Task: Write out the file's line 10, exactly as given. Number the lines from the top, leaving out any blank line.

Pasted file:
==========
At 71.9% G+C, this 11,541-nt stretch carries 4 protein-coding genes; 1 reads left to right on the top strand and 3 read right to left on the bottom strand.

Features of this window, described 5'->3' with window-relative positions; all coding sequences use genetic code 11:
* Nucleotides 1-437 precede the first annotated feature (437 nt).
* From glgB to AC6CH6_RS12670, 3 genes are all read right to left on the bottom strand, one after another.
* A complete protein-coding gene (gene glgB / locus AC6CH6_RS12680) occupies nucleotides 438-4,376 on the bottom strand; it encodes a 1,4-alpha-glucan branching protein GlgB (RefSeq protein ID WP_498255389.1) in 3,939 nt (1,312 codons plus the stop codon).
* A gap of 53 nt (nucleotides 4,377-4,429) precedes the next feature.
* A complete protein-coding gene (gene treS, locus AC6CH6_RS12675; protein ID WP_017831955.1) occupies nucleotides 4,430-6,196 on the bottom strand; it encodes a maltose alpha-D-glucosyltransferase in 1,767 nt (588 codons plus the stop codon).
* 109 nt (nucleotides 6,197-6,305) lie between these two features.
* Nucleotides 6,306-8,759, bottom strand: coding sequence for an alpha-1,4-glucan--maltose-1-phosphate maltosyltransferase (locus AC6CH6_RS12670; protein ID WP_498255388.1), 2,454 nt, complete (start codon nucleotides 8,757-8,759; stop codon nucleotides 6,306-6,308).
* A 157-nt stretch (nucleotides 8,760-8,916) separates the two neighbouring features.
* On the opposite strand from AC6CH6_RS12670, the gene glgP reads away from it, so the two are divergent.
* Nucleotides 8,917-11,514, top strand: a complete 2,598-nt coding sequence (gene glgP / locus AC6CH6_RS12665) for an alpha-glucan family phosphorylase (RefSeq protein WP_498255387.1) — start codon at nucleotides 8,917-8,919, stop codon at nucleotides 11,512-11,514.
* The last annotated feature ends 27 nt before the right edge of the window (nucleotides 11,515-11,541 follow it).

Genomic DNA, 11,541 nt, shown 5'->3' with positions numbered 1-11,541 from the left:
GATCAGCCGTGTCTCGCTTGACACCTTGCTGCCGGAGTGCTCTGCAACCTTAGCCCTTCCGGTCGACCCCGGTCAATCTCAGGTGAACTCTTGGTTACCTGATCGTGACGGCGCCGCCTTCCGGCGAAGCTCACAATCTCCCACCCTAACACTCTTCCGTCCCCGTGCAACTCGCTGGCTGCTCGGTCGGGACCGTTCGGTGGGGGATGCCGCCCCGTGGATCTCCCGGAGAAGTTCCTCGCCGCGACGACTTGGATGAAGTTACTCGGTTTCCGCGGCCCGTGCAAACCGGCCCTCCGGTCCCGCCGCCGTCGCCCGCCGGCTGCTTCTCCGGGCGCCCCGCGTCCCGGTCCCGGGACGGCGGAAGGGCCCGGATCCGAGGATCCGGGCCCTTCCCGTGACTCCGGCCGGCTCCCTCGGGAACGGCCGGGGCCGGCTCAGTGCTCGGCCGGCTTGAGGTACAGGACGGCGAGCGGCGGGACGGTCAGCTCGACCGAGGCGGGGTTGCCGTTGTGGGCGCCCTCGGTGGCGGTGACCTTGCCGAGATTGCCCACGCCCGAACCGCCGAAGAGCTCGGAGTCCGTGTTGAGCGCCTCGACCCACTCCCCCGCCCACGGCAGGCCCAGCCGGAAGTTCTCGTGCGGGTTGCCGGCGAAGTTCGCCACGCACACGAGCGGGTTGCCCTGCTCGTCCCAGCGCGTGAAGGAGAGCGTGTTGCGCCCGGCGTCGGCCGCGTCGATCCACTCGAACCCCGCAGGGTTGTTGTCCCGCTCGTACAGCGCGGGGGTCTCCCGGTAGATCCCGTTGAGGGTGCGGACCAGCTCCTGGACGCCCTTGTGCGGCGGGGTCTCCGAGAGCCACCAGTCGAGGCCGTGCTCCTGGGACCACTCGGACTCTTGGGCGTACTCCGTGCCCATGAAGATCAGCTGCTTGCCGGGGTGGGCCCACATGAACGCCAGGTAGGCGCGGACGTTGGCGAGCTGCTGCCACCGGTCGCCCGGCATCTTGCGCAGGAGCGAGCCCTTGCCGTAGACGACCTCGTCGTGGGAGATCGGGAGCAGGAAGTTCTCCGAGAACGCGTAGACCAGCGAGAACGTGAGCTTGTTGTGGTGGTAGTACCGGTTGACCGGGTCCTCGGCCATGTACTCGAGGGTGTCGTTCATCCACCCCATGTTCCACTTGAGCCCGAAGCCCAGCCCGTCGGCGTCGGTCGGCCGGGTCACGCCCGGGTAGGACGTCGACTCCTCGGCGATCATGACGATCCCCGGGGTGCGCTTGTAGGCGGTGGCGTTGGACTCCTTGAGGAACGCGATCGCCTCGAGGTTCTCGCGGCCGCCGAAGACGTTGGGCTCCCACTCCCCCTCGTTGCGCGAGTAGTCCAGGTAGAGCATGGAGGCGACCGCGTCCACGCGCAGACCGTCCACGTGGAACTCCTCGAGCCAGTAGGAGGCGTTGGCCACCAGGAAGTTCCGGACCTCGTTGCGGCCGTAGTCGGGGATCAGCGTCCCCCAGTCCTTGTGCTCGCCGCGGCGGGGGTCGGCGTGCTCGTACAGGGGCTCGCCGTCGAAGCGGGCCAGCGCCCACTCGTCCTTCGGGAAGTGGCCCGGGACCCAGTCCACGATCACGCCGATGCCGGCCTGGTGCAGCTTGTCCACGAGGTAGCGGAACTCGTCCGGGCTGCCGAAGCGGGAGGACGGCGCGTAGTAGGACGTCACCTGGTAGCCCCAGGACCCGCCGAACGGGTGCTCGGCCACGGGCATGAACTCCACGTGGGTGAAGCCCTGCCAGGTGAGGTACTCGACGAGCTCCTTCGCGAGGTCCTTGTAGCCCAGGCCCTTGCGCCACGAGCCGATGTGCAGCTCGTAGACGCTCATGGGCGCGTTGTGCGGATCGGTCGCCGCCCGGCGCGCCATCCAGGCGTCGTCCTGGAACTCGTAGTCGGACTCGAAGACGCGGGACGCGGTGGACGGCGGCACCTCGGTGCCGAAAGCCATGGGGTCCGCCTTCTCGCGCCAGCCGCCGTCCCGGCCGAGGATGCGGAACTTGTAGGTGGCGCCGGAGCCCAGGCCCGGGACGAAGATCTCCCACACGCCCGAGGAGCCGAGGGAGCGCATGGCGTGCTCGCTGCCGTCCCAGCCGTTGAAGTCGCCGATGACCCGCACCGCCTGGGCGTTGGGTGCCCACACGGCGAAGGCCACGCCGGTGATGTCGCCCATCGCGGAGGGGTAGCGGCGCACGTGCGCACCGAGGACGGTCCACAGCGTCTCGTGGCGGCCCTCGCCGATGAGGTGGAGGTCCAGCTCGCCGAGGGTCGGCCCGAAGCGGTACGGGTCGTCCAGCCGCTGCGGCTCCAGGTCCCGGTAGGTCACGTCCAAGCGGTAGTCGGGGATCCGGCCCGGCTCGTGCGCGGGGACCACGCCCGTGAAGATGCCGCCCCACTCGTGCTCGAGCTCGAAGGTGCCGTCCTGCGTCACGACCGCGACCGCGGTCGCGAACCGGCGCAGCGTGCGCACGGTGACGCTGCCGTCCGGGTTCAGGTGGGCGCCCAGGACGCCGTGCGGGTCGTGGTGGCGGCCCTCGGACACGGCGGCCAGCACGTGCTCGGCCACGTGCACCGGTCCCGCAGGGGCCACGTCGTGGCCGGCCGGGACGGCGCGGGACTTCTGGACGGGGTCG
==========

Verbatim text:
* A 157-nt stretch (nucleotides 8,760-8,916) separates the two neighbouring features.